Weaker consumption in the economy is explained by the massive loss of housing wealth, not pessimism.
By Dean Baker
The Case-Shiller 20-City index rose by 0.7 percent in April, the first increase since July of last year. Thirteen of the 20 cities showed increases in April, with several showing large price jumps for the month.
The biggest gainers were Atlanta and Seattle, with price increases of 1.6 percent, and Washington, DC, with a price rise of 3.0 percent. The Atlanta market had price increases in all three tiers, but the bottom tier showed by far the biggest jump with an 8.6 percent gain. This reversed a long series of sharp price declines. Even with the April jump, prices for homes in the bottom tier have still fallen at a 15.7 percent annual rate over the last three months. Most likely the seemingly erratic movement is simply measurement error, with the price declines in February and March being overstated.
The Seattle market was driven by a 1.7 percent price rise for houses in the upper tier. One of the factors that may be coming into play in the market is the lowering of the loan limit for Fannie Mae and Freddie Mac. This had been increased in some higher-price metropolitan areas to $729,250, but is scheduled to fall back to $625,500 on October 1. This means that someone wanting to buy a higher-end home in these cities may want to make their purchase before the loan limits fall, thereby getting a lower-cost loan.
The rise in high-end prices in Seattle fits this story; although prices did rise for all three tiers of the market. A 1.5 percent rise in the price of high-end homes in San Francisco, compared with 1.1 for middle-tier houses and a 0.3 percent drop for lower-tier homes, also fits this pattern. New York had a 1.2 percent jump at the high end while prices were pretty much flat for the lower two tiers. However, in Los Angeles, prices were flat for all three tiers and in Boston, the middle tier showed a 1.6 percent rise, while prices in the top tier fell by 0.3 percent. If a rush to beat this deadline is having an impact, clearly it is not driving prices in every market.
In Washington, D.C., prices are rising sharply all across the board, with the biggest rise being a 3.7 percent jump in the bottom tier. This segment of the market has risen at an 18.4 percent annual rate over the last three months. This is the sort of price rise that was seen in the bubble and may reflect some irrational exuberance about the D.C. market. It will not be sustained.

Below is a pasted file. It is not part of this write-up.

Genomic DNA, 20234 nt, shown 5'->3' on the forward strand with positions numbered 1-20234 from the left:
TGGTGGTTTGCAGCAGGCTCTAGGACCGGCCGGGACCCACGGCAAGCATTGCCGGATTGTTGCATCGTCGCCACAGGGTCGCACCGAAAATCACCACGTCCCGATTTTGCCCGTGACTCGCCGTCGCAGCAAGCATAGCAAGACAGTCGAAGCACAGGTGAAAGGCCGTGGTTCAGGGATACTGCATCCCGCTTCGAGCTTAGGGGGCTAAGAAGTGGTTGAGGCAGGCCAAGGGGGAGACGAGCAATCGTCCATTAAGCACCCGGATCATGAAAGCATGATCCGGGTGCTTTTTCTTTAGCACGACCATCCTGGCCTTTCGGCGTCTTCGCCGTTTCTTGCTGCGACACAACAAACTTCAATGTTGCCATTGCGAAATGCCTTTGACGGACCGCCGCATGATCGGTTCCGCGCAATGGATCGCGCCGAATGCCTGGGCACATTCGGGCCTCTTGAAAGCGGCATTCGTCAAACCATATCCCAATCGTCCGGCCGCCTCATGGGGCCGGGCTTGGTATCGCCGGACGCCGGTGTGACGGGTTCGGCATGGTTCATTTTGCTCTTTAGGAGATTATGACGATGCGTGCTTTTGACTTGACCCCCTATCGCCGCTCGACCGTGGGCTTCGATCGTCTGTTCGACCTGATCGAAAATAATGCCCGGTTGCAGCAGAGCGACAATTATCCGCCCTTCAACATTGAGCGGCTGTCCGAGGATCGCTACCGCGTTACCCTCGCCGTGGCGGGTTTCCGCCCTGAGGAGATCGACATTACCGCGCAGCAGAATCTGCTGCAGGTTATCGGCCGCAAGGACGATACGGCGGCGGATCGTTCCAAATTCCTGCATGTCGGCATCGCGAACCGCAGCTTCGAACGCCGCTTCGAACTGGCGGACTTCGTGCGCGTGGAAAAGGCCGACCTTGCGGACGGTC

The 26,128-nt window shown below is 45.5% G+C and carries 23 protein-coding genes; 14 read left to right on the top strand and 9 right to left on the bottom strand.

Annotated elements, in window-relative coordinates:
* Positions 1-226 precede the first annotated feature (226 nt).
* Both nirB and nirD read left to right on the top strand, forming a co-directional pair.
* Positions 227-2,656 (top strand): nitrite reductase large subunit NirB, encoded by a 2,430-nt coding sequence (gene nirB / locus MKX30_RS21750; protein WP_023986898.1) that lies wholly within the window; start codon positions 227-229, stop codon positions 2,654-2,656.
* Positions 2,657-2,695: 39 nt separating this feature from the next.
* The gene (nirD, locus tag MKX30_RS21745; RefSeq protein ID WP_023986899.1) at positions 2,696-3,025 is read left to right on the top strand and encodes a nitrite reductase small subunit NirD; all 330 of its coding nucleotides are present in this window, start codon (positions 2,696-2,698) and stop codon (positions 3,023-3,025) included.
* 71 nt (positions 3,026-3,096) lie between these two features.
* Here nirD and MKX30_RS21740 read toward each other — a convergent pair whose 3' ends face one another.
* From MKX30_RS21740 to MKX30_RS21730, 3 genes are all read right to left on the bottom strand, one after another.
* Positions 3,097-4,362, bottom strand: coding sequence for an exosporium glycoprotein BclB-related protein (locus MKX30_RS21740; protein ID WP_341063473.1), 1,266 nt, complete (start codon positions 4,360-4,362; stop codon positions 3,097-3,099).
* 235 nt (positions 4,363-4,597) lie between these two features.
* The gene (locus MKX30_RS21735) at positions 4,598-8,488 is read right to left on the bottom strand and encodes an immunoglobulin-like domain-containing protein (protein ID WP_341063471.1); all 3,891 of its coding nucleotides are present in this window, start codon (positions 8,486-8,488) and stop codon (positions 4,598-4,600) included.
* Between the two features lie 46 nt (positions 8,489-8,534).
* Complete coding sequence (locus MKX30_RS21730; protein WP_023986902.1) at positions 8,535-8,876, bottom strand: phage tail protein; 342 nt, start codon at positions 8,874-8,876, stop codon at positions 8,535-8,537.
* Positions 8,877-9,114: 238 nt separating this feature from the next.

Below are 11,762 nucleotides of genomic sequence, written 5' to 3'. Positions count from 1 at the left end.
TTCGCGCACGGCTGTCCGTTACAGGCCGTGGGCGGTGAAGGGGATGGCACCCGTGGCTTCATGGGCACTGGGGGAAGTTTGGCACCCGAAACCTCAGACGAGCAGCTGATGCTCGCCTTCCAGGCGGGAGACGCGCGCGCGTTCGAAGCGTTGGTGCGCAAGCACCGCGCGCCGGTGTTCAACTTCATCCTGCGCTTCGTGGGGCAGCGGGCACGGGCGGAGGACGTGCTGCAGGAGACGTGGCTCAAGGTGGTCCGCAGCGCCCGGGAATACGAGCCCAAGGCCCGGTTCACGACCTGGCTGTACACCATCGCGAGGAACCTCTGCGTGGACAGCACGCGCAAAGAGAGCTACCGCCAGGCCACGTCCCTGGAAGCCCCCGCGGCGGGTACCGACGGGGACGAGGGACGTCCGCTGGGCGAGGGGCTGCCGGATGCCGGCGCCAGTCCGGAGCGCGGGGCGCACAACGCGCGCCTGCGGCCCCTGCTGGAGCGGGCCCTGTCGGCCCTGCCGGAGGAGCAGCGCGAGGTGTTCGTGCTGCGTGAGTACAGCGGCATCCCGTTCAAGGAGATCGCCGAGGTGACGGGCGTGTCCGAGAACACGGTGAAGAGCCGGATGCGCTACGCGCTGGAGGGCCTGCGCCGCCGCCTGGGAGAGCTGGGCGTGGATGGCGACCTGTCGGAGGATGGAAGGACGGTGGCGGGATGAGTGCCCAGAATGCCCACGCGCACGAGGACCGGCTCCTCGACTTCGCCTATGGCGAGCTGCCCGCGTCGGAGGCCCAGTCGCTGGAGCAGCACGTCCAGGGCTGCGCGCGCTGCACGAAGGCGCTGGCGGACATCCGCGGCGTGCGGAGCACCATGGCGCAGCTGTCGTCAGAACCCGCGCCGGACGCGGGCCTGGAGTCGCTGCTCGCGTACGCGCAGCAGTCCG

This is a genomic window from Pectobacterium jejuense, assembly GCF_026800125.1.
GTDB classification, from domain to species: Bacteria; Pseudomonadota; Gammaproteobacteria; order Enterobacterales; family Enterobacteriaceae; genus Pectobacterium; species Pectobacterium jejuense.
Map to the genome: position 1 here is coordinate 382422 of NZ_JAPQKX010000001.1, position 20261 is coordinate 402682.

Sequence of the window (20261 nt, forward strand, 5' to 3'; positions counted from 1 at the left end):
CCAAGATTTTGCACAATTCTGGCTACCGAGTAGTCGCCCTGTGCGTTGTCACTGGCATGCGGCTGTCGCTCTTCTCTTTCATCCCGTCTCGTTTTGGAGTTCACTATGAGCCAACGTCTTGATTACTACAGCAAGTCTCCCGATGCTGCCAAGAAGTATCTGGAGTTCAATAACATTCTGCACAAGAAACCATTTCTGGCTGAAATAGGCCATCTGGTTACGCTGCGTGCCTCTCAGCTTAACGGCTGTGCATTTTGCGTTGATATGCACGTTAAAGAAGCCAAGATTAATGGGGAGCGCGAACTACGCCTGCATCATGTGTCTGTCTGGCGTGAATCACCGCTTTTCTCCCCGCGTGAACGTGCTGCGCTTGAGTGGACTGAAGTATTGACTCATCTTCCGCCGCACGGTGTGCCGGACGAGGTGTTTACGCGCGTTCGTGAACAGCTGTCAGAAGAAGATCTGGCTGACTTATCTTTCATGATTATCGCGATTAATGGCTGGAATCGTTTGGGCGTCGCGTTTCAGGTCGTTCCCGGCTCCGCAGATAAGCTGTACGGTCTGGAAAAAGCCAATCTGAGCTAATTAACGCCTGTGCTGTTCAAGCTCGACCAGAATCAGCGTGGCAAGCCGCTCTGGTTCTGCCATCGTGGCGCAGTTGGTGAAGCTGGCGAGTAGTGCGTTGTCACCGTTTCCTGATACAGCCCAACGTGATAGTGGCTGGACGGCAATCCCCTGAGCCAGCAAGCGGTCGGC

Most of the price declines seen in April were modest with Las Vegas and Detroit being the two exceptions. Las Vegas had a 0.7 percent drop. The bubble has fully deflated and overshot on the downside in the Las Vegas market. Adjusted for inflation, prices are almost 24 percent below their 1988 level, the first year in the index. Adjusted for inflation, house prices in Detroit are down by 35 percent from their 1991 level, the first year its prices are included in the index. This is the impact of the collapse of the auto industry in the city.
It is worth noting, since so many analysts seem to have missed it, that the plunge in house prices has sharply reduced homeowners’ equity. According to data from the Federal Reserve Board, the ratio of homeowners’ equity to value at the end of the first quarter of 2011 was just 38.0 percent, the lowest on record. Prior to the run-up of the housing bubble, the ratio of equity to value had never been below 60 percent and it had been near 67 percent until the late 80s. This massive loss in household wealth explains weaker consumption, not consumer pessimism.
The April rise in house prices is an interesting turn in the market. The plunge after the first-time buyers tax credit has ended, but there is still a substantial oversupply in most markets which will continue to put downward pressure on prices.